15 April 2013

Moadim l'Simcha...

6 Iyyar 5773
Day 21 of the Omer


Moadim L’simcha - L’geula Shleima
by Phil Chernofsky, Torah Tidbits Issue No. 1040

Greeting: "Happy holiday" - response: "To the Complete Redemption".

This is the 'official' exchange of greetings for Yom HaAtzmaut, as found in Rinat Yisrael and Koren siddurim. Some say both parts as their greeting. Either way, it makes a very important point.

To those who don't see a positive religious significance in the establishment and existence of the State of Israel, the first part says, 'You are sadly mistaken'. The State - not just Eretz Yisrael - is something great of G-d's making and we should acknowledge Him and thank Him for it.

For those who see the State of Israel as THE realization of the (Zionist) dream, the second half says, 'You are sadly mistaken'. Medinat Yisrael is a major step in the right direction. But there is much more to go.

How can the State of Israel and Yom HaAtzmaut have a positive religious significance when most of the founding fathers of the State were not religious, and some were even anti-religious?

Sadly (there's that word again), this challenge - against viewing the establishment of the State as 'the beginning of the flowering of our redemption' or feeling the appropriateness of applying ZEH HAYOM ASA HASHEM, NAGILA V'NISM'CHA VO to it - is heard far too often. And it is as sad to hear non-religious Jews disparaging the idea of Sanhedrin, Beit HaMikdash, Mashiach and whatever else will be part of the Messianic era.

Look at Pesach. We celebrate Y'tzi'at Mitzrayim and the birth of the Jewish Nation. No problem there. But according to our Tradition, only 20% of the Jews made it out of Egypt. And look at the account of bitter complaining against G-d so soon out of Egypt. But that doesn't 'spoil' the celebration of Pesach.

Look at Shavuot. Matan Torah. Revelation at Sinai. Jewish Unity - like one person with one heart. Great reasons to celebrate. But we were coerced into receiving the Torah, with Har Sinai poised over our heads. And a mere 40 days after that great experience, there was the golden calf and the smashing of the Luchot. Yet that doesn't take away from the celebration of Shavuot.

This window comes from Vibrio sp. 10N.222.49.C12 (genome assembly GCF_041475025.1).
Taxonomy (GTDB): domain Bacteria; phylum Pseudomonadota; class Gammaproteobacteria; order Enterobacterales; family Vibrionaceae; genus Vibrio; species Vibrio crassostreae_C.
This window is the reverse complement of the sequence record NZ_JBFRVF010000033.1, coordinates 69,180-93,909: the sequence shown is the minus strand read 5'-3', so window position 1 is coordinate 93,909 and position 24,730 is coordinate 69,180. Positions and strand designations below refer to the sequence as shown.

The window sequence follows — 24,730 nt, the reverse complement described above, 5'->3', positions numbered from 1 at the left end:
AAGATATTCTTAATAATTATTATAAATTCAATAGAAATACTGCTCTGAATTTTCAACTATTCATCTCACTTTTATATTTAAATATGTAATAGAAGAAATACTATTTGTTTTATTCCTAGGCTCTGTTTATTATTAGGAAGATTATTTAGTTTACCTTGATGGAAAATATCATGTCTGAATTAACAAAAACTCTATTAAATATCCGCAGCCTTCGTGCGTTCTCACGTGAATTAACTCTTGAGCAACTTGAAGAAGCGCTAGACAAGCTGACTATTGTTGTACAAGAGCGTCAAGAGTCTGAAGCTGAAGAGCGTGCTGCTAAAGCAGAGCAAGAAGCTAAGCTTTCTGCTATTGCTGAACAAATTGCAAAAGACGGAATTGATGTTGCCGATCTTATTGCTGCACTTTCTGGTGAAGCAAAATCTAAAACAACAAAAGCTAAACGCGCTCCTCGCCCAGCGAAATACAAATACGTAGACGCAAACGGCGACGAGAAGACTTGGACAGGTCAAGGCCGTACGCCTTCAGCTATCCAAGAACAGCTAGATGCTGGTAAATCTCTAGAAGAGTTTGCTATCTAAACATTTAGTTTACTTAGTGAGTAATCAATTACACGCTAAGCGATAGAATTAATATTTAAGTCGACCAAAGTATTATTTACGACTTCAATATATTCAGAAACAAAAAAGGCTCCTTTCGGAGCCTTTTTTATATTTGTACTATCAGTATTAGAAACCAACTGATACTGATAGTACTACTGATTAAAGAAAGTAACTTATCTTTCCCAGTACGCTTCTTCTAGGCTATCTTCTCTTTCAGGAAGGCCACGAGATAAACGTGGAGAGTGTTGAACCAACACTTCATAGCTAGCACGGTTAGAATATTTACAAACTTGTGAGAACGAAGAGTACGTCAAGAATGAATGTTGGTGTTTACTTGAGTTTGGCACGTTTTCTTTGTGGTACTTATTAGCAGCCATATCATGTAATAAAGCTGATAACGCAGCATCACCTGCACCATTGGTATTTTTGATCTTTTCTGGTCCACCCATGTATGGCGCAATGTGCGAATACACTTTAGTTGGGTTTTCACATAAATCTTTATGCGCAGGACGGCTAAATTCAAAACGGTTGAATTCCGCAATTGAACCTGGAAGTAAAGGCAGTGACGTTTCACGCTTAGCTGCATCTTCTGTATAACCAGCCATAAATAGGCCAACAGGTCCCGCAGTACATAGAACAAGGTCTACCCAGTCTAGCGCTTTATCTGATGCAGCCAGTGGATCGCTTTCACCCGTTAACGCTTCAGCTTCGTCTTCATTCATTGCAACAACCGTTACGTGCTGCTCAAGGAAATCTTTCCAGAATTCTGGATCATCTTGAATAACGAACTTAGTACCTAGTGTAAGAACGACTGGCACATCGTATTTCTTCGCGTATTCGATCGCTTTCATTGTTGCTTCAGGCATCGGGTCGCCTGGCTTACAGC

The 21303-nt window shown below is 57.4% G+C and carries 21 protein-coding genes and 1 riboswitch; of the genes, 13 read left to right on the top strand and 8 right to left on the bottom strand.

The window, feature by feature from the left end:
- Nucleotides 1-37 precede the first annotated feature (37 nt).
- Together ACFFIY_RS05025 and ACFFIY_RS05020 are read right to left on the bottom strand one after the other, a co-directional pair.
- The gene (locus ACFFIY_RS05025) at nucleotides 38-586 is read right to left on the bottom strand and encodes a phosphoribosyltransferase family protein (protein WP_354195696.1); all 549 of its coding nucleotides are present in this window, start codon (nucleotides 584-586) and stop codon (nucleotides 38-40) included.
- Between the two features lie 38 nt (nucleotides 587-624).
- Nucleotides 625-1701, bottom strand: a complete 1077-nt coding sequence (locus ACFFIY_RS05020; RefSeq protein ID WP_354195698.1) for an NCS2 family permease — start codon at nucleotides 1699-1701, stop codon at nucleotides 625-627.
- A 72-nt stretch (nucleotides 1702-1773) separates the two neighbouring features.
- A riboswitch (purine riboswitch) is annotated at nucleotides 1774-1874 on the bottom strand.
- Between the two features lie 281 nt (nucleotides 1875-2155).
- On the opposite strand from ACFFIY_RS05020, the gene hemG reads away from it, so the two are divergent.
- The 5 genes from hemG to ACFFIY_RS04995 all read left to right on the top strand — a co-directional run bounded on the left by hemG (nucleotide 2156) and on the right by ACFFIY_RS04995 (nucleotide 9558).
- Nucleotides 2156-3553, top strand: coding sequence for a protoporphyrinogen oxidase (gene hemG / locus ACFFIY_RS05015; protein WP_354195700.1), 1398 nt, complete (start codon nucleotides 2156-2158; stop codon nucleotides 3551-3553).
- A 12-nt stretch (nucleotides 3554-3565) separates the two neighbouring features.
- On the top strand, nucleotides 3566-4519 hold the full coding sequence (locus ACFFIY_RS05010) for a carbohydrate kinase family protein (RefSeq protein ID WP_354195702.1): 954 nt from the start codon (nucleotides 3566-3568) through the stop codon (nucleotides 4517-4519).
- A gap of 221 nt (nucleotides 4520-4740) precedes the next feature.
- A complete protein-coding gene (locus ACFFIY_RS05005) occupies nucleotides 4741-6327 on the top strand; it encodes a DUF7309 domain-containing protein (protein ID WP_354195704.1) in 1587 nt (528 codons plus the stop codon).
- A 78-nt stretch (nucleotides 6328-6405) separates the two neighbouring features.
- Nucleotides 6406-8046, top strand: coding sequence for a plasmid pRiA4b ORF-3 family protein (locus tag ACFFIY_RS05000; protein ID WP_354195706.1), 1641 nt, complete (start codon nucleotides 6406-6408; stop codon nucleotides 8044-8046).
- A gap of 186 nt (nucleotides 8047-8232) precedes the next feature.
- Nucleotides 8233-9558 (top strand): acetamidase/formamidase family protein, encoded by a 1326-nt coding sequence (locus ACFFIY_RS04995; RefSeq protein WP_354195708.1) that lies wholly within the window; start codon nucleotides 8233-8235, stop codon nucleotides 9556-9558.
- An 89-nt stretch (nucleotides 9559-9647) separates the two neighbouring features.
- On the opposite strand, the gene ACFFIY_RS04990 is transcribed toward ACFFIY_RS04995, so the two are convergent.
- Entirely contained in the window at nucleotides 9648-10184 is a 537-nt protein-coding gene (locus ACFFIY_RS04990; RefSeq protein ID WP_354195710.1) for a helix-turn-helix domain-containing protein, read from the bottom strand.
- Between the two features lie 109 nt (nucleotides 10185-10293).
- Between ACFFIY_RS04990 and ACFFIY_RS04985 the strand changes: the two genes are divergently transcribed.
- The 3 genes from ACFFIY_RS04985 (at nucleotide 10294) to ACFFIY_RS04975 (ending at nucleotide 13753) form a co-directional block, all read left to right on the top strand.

Look at Sukkot. Divine protection in the form of Heavenly Clouds (and/or actual sukkot) during the 40 year period of wandering in the Midbar - caused by that other major sin - Cheit HaMeraglim. But that doesn't take away from our Z'man Simchateinu.

Look at Purim. Saved from the threat of Haman. Great joy and cause to celebrate. Not diminished by the fact that the Jews mostly remained in Persia and did not answer the call to return to Eretz Yisrael.

Look at Chanuka. Great victory and miracle. Great celebration. The fact that the Chashmona'im usurped the kingship - a sin for which they paid by having their lineage terminated. Some of the later Chashmona'im were found to be idolators. Israel had but a brief period of autonomy but remained under the thumb of Greece and then Rome. And then came the devastating destruction of the second Beit HaMikdash. But we joyously celebrate Chanuka.

None of the good stories of Jewish History end with 'and they (we) lived happily ever after.' Yet we celebrate good things, victories and miracles aided by G-d - sometimes overtly and sometimes behind the scene.

We celebrate and rejoice and thank G-d for the proverbial half-filled cup. We dare not be so ungrateful as to dwell upon the other half that is empty.

The half-emptiness should challenge us to strive to fill the cup all the way. That's why we proclaim and sing L'SHANA HABAA BIRUSHALAYIM HAB'NUYA at the Seder. (And that's what we proclaim it and sing it on Yom HaAtzmaut, as well.)

Pesach needs to be completed by the rest of the DAYEINU song. We say that there is sufficient cause to thank G-d that He took us out of Mitzrayim, but the song points us to the more that we long for. The receiving of the Torah - by all Jews in all times. The coming to Eretz Yisrael - by all Jews. The building of the Beit HaMikdash.

The bracha of Geula at the end of Magid, expresses our hope and prayer for the Geula Sh'leima, even as we thank G-d for the beginning step of Y'tzi'at Mitzrayim.

And that's exactly what our celebration of Hakamat HaMedina should be - plenty to be thankful for, and much more to go.